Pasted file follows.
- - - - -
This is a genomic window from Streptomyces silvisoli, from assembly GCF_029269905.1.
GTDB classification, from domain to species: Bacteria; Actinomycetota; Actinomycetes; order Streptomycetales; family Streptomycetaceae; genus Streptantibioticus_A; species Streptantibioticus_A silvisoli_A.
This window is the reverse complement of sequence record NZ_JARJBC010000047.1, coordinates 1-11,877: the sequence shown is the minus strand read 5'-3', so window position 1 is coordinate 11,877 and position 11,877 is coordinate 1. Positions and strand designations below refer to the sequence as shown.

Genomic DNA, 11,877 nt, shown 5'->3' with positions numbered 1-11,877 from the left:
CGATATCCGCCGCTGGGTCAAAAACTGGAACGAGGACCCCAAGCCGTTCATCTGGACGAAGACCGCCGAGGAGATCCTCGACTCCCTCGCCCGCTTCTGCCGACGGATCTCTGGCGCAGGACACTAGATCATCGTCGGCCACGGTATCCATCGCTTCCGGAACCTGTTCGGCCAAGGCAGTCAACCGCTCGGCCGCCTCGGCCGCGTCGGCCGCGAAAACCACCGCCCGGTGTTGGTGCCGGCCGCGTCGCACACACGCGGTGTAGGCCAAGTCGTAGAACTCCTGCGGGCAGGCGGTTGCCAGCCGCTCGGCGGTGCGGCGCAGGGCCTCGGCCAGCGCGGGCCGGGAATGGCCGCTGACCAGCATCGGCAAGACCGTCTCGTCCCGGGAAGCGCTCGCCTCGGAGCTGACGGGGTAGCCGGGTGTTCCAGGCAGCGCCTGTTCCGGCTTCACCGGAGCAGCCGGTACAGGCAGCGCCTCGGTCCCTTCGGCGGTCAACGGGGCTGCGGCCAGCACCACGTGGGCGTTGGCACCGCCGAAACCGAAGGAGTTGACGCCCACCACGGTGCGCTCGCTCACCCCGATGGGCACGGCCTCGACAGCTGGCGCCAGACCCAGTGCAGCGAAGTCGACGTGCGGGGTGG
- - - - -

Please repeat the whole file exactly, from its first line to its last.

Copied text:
This is a genomic window from Streptomyces silvisoli, from assembly GCF_029269905.1.
GTDB classification, from domain to species: Bacteria; Actinomycetota; Actinomycetes; order Streptomycetales; family Streptomycetaceae; genus Streptantibioticus_A; species Streptantibioticus_A silvisoli_A.
This window is the reverse complement of sequence record NZ_JARJBC010000047.1, coordinates 1-11,877: the sequence shown is the minus strand read 5'-3', so window position 1 is coordinate 11,877 and position 11,877 is coordinate 1. Positions and strand designations below refer to the sequence as shown.

Genomic DNA, 11,877 nt, shown 5'->3' with positions numbered 1-11,877 from the left:
CGATATCCGCCGCTGGGTCAAAAACTGGAACGAGGACCCCAAGCCGTTCATCTGGACGAAGACCGCCGAGGAGATCCTCGACTCCCTCGCCCGCTTCTGCCGACGGATCTCTGGCGCAGGACACTAGATCATCGTCGGCCACGGTATCCATCGCTTCCGGAACCTGTTCGGCCAAGGCAGTCAACCGCTCGGCCGCCTCGGCCGCGTCGGCCGCGAAAACCACCGCCCGGTGTTGGTGCCGGCCGCGTCGCACACACGCGGTGTAGGCCAAGTCGTAGAACTCCTGCGGGCAGGCGGTTGCCAGCCGCTCGGCGGTGCGGCGCAGGGCCTCGGCCAGCGCGGGCCGGGAATGGCCGCTGACCAGCATCGGCAAGACCGTCTCGTCCCGGGAAGCGCTCGCCTCGGAGCTGACGGGGTAGCCGGGTGTTCCAGGCAGCGCCTGTTCCGGCTTCACCGGAGCAGCCGGTACAGGCAGCGCCTCGGTCCCTTCGGCGGTCAACGGGGCTGCGGCCAGCACCACGTGGGCGTTGGCACCGCCGAAACCGAAGGAGTTGACGCCCACCACGGTGCGCTCGCTCACCCCGATGGGCACGGCCTCGACAGCTGGCGCCAGACCCAGTGCAGCGAAGTCGACGTGCGGGGTGG